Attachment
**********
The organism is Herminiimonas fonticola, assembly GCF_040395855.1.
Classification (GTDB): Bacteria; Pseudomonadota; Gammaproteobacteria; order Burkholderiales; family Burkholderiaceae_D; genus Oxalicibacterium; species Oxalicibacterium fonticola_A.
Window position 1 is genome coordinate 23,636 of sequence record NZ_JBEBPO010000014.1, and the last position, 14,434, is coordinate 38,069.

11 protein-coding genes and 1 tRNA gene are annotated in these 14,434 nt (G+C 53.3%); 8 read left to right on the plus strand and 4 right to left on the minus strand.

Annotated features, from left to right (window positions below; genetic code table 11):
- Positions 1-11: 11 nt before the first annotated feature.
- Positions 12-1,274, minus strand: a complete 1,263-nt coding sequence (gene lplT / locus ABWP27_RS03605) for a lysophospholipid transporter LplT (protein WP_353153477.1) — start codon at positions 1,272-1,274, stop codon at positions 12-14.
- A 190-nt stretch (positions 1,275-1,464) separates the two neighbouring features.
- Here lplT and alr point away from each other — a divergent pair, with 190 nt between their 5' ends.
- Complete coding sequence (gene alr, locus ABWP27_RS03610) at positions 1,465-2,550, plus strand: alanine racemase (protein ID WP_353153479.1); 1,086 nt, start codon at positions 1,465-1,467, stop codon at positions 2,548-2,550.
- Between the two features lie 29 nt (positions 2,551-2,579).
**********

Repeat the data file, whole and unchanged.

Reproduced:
The organism is Herminiimonas fonticola, assembly GCF_040395855.1.
Classification (GTDB): Bacteria; Pseudomonadota; Gammaproteobacteria; order Burkholderiales; family Burkholderiaceae_D; genus Oxalicibacterium; species Oxalicibacterium fonticola_A.
Window position 1 is genome coordinate 23,636 of sequence record NZ_JBEBPO010000014.1, and the last position, 14,434, is coordinate 38,069.

11 protein-coding genes and 1 tRNA gene are annotated in these 14,434 nt (G+C 53.3%); 8 read left to right on the plus strand and 4 right to left on the minus strand.

Annotated features, from left to right (window positions below; genetic code table 11):
- Positions 1-11: 11 nt before the first annotated feature.
- Positions 12-1,274, minus strand: a complete 1,263-nt coding sequence (gene lplT / locus ABWP27_RS03605) for a lysophospholipid transporter LplT (protein WP_353153477.1) — start codon at positions 1,272-1,274, stop codon at positions 12-14.
- A 190-nt stretch (positions 1,275-1,464) separates the two neighbouring features.
- Here lplT and alr point away from each other — a divergent pair, with 190 nt between their 5' ends.
- Complete coding sequence (gene alr, locus ABWP27_RS03610) at positions 1,465-2,550, plus strand: alanine racemase (protein ID WP_353153479.1); 1,086 nt, start codon at positions 1,465-1,467, stop codon at positions 2,548-2,550.
- Between the two features lie 29 nt (positions 2,551-2,579).